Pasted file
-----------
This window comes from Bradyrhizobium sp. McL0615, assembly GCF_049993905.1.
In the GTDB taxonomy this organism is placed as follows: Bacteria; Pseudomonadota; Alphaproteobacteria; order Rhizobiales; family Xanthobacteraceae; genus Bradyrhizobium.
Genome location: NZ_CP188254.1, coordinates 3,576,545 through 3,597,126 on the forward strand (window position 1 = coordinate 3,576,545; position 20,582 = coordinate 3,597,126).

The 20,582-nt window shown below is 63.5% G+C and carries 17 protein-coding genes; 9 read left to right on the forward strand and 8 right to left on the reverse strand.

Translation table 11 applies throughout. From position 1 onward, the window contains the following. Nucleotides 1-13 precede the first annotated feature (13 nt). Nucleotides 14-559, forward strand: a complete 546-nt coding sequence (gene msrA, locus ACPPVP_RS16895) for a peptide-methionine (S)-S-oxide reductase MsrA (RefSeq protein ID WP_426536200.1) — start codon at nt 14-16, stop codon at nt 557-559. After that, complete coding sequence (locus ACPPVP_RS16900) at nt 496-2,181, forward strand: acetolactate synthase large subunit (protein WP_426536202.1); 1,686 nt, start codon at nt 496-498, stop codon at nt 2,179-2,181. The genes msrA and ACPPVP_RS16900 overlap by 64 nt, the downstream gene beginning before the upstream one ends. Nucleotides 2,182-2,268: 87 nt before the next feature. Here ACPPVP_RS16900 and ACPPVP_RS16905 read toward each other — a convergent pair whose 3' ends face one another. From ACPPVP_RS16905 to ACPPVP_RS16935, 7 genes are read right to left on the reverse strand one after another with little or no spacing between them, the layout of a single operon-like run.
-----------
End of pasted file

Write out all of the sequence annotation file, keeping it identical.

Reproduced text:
This window comes from Bradyrhizobium sp. McL0615, assembly GCF_049993905.1.
In the GTDB taxonomy this organism is placed as follows: Bacteria; Pseudomonadota; Alphaproteobacteria; order Rhizobiales; family Xanthobacteraceae; genus Bradyrhizobium.
Genome location: NZ_CP188254.1, coordinates 3,576,545 through 3,597,126 on the forward strand (window position 1 = coordinate 3,576,545; position 20,582 = coordinate 3,597,126).

The 20,582-nt window shown below is 63.5% G+C and carries 17 protein-coding genes; 9 read left to right on the forward strand and 8 right to left on the reverse strand.

Translation table 11 applies throughout. From position 1 onward, the window contains the following. Nucleotides 1-13 precede the first annotated feature (13 nt). Nucleotides 14-559, forward strand: a complete 546-nt coding sequence (gene msrA, locus ACPPVP_RS16895) for a peptide-methionine (S)-S-oxide reductase MsrA (RefSeq protein ID WP_426536200.1) — start codon at nt 14-16, stop codon at nt 557-559. After that, complete coding sequence (locus ACPPVP_RS16900) at nt 496-2,181, forward strand: acetolactate synthase large subunit (protein WP_426536202.1); 1,686 nt, start codon at nt 496-498, stop codon at nt 2,179-2,181. The genes msrA and ACPPVP_RS16900 overlap by 64 nt, the downstream gene beginning before the upstream one ends. Nucleotides 2,182-2,268: 87 nt before the next feature. Here ACPPVP_RS16900 and ACPPVP_RS16905 read toward each other — a convergent pair whose 3' ends face one another. From ACPPVP_RS16905 to ACPPVP_RS16935, 7 genes are read right to left on the reverse strand one after another with little or no spacing between them, the layout of a single operon-like run.